Recommended action noticing untrue information about BO
In order to ensure transparency in business, including the beneficial owners of legal entities (BOs), the Register of Enterprises (the Register) has accumulated massive amounts of data on BOs. Falsifying information about BOs to the Registry is a criminal offense; therefore, the Registry, in cooperation with the State Police, advises on recommended actions upon noticing untrue information on the BO.
Overall, 83% of all legal persons have disclosed their BOs; in the segment of LLC, the disclosure rate is even 97%.
Overall environment – relatively transparent and fair
“Despite the fact that there are cases of complex ownership chains and involvement of foreign individuals, Latvia still has a relatively transparent business environment and honest entrepreneurs. This is proven by the fact that for most of the 91,000 LLCs, information about BOs was already submitted to the Registry and we were able to register it by default. Moreover, most companies with complex chains of owners also fulfilled their duty to disclose information on BOs in good faith. In some cases with complex ownership chains, the Registry used the new tool provided by the legislator to request documentary justification for registration of a BO, which should have been available to the company since 2017,” tells Guna Paidere, the Chief State Notary of the Register of Enterprises.
In-between “a carrot and a whip”
At the same time, a small group of companies ignored the Register’s invitation to disclose their BOs. In other words, according to the winding-up legal procedure, as soon as the Register issues a ruling on termination of activities, the board of directors is revoked and winding-up is announced, inviting liquidators to apply. Usually in such cases the bank closes access to the bank account because the company is left without an official. “Since we informed entrepreneurs both directly and indirectly through media, business organizations, and the EDS of the State Revenue Service, it is hard to believe that these companies were really unaware of the BO disclosure obligation. It seems more plausible that these companies did not believe that the Register will actually initiate winding-up due to the non-disclosure of the BO,” says Guna Paidere. For companies disclosing their BOs, the termination ruling was revoked and activities were re-commenced. “We believe that winding-up due to non-disclosure of BOs has not affected real, working companies, instead affecting only empty shells" says Guna Paidere. Due to failure to disclose a BO, 413 high-risk LLC were deleted.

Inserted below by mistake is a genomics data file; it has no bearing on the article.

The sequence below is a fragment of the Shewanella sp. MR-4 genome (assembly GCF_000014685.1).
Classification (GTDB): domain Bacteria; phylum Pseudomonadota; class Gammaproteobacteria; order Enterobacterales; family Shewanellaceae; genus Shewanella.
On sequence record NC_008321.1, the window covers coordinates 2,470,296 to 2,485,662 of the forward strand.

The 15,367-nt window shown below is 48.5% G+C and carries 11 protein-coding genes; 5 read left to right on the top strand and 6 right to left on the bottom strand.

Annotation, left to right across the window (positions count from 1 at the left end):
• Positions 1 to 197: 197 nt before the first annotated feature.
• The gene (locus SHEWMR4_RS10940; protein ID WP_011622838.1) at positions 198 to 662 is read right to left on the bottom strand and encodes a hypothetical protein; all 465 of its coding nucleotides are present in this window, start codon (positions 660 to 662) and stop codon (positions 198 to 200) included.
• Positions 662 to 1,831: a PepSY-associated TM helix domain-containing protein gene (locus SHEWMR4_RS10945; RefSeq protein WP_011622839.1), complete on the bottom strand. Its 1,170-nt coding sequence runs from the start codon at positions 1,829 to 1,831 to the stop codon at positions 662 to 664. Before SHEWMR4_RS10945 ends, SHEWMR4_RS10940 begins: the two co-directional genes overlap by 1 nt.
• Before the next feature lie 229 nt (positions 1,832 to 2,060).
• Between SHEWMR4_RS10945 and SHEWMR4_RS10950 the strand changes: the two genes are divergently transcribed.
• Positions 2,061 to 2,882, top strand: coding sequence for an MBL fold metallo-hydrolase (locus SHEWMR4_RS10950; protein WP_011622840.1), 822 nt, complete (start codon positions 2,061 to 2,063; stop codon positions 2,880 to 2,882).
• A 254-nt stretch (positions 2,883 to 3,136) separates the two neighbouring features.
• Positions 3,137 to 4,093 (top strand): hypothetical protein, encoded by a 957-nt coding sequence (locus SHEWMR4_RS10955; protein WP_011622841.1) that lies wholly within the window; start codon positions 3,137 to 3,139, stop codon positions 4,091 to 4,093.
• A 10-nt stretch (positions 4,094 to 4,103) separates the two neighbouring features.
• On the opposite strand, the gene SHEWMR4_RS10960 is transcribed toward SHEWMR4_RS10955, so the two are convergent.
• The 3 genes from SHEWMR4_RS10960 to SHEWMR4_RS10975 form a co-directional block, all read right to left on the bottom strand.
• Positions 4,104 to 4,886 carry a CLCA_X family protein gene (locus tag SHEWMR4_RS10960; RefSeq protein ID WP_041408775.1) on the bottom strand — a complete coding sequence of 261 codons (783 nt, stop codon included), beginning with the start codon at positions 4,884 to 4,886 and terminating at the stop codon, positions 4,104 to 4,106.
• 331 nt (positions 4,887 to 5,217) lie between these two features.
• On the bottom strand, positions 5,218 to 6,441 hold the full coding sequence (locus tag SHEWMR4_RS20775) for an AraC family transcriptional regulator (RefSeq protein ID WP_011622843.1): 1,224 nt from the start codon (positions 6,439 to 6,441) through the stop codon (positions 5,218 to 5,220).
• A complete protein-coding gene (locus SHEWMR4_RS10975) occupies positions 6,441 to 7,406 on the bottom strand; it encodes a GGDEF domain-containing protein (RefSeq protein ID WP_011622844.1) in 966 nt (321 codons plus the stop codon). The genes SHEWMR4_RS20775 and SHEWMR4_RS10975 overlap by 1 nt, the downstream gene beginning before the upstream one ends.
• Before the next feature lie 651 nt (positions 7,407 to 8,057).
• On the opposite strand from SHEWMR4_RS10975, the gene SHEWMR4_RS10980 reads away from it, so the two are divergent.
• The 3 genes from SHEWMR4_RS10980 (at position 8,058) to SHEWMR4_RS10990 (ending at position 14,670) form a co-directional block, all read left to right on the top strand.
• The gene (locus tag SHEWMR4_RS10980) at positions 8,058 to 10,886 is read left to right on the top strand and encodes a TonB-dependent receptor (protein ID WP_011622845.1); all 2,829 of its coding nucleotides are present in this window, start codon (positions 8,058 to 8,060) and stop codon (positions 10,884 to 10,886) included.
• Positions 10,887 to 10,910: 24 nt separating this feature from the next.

Criminal liability for provision of untrue information
In accordance with Article 1951 of the Criminal Law, knowingly providing false information or failing to provide information on the BO to the Register is a criminal offense. The said offence shall be punishable with imprisonment for a time period up to one year or a temporary term of imprisonment or forced labor or a fine. If the offences in question have caused significant damage to the State or business, or to the legitimate interests of another person – deprivation of liberty for a time period up to two years or temporary deprivation of liberty, or forced labor or fine.
The State Police statistics show that between 2017 and November 2019, 68 criminal proceedings have been initiated under Article 1951 of the Criminal Law, including a sufficient body of evidence for criminal prosecution in 57 cases.
“Criminal investigators are looking forward to new opportunities in criminal investigation and detection, because up to now investigators did not have information on the natural persons who effectively control legal persons. The new capabilities can be expected to change the algorithm for criminal investigations. In other words, in the days of past, the predominant principle said that the primary crimes were fraud or tax evasion or so-called “money mules” and the investigators detected false information on BOs through investigating the aforementioned crimes; however, situation might change in the future. Now, data mismatches and hiding information on BOs could become an axis that helps investigators get to the point of corruption, tax fraud, serious conflicts of interest and other serious crimes,” says Kristaps Kalniņš, the head inspector of the Criminal Intelligence Management Administration of the Main Criminal Police Administration, the State Police.